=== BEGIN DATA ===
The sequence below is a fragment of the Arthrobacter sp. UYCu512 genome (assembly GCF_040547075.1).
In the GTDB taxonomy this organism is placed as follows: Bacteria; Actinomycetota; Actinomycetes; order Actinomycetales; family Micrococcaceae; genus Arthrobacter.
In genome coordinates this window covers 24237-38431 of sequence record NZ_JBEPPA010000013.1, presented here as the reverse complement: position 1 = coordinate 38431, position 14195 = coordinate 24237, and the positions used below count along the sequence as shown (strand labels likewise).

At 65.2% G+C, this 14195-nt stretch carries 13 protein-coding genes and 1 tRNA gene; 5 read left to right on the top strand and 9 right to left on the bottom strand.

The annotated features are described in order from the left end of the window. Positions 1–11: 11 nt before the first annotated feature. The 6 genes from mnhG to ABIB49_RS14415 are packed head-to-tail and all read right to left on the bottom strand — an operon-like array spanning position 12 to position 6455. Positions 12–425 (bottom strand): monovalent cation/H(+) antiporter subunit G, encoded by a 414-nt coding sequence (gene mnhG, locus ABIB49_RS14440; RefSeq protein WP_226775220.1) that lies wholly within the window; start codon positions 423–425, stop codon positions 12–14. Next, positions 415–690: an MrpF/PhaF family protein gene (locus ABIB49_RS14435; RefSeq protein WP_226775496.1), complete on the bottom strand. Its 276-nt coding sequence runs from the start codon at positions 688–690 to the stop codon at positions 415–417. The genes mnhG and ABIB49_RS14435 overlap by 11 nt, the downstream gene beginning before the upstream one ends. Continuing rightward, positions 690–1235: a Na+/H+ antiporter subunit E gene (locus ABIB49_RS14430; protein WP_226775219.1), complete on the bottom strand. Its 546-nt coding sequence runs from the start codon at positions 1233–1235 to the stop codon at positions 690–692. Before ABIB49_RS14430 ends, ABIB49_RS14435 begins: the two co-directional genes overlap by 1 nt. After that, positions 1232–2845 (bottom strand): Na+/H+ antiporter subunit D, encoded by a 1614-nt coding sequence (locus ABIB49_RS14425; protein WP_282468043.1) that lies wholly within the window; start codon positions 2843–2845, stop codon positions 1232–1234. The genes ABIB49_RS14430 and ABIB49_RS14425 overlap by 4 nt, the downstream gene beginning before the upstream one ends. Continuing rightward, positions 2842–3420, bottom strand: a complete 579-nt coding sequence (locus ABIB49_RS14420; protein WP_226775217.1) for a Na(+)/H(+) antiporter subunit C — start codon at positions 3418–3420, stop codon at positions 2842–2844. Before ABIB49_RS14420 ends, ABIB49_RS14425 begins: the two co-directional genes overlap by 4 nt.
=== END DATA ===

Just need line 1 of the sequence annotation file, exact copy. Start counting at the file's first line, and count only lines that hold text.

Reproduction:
The sequence below is a fragment of the Arthrobacter sp. UYCu512 genome (assembly GCF_040547075.1).